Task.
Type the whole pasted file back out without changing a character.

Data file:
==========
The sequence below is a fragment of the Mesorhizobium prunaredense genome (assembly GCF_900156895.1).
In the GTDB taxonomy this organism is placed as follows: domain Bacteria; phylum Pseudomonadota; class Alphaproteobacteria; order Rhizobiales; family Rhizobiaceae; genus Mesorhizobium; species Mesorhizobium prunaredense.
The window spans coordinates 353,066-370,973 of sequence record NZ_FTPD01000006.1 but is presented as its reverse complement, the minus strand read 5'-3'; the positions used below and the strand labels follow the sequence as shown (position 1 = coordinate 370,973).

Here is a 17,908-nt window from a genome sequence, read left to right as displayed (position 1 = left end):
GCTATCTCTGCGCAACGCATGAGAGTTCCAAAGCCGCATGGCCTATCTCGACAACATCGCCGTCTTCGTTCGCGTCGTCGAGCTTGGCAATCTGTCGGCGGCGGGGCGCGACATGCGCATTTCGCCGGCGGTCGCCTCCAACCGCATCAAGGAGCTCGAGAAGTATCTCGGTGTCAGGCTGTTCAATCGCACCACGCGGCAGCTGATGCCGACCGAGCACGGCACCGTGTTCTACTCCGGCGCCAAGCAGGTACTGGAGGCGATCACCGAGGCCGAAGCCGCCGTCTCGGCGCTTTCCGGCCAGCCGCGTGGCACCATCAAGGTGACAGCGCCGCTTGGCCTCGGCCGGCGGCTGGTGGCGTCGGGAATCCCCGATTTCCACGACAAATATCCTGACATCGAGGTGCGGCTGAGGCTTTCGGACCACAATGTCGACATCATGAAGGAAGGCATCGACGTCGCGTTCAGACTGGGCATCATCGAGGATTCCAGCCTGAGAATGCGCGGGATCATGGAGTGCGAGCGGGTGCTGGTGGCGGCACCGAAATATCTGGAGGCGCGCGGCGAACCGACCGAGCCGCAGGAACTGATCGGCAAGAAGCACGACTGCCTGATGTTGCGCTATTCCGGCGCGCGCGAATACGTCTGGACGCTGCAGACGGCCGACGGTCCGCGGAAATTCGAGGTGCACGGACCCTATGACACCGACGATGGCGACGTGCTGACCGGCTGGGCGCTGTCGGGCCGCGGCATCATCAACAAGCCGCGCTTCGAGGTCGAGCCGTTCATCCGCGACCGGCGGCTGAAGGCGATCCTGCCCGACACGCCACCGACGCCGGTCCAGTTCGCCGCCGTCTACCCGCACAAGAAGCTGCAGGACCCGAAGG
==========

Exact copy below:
The sequence below is a fragment of the Mesorhizobium prunaredense genome (assembly GCF_900156895.1).
In the GTDB taxonomy this organism is placed as follows: domain Bacteria; phylum Pseudomonadota; class Alphaproteobacteria; order Rhizobiales; family Rhizobiaceae; genus Mesorhizobium; species Mesorhizobium prunaredense.
The window spans coordinates 353,066-370,973 of sequence record NZ_FTPD01000006.1 but is presented as its reverse complement, the minus strand read 5'-3'; the positions used below and the strand labels follow the sequence as shown (position 1 = coordinate 370,973).

Here is a 17,908-nt window from a genome sequence, read left to right as displayed (position 1 = left end):
GCTATCTCTGCGCAACGCATGAGAGTTCCAAAGCCGCATGGCCTATCTCGACAACATCGCCGTCTTCGTTCGCGTCGTCGAGCTTGGCAATCTGTCGGCGGCGGGGCGCGACATGCGCATTTCGCCGGCGGTCGCCTCCAACCGCATCAAGGAGCTCGAGAAGTATCTCGGTGTCAGGCTGTTCAATCGCACCACGCGGCAGCTGATGCCGACCGAGCACGGCACCGTGTTCTACTCCGGCGCCAAGCAGGTACTGGAGGCGATCACCGAGGCCGAAGCCGCCGTCTCGGCGCTTTCCGGCCAGCCGCGTGGCACCATCAAGGTGACAGCGCCGCTTGGCCTCGGCCGGCGGCTGGTGGCGTCGGGAATCCCCGATTTCCACGACAAATATCCTGACATCGAGGTGCGGCTGAGGCTTTCGGACCACAATGTCGACATCATGAAGGAAGGCATCGACGTCGCGTTCAGACTGGGCATCATCGAGGATTCCAGCCTGAGAATGCGCGGGATCATGGAGTGCGAGCGGGTGCTGGTGGCGGCACCGAAATATCTGGAGGCGCGCGGCGAACCGACCGAGCCGCAGGAACTGATCGGCAAGAAGCACGACTGCCTGATGTTGCGCTATTCCGGCGCGCGCGAATACGTCTGGACGCTGCAGACGGCCGACGGTCCGCGGAAATTCGAGGTGCACGGACCCTATGACACCGACGATGGCGACGTGCTGACCGGCTGGGCGCTGTCGGGCCGCGGCATCATCAACAAGCCGCGCTTCGAGGTCGAGCCGTTCATCCGCGACCGGCGGCTGAAGGCGATCCTGCCCGACACGCCACCGACGCCGGTCCAGTTCGCCGCCGTCTACCCGCACAAGAAGCTGCAGGACCCGAAGG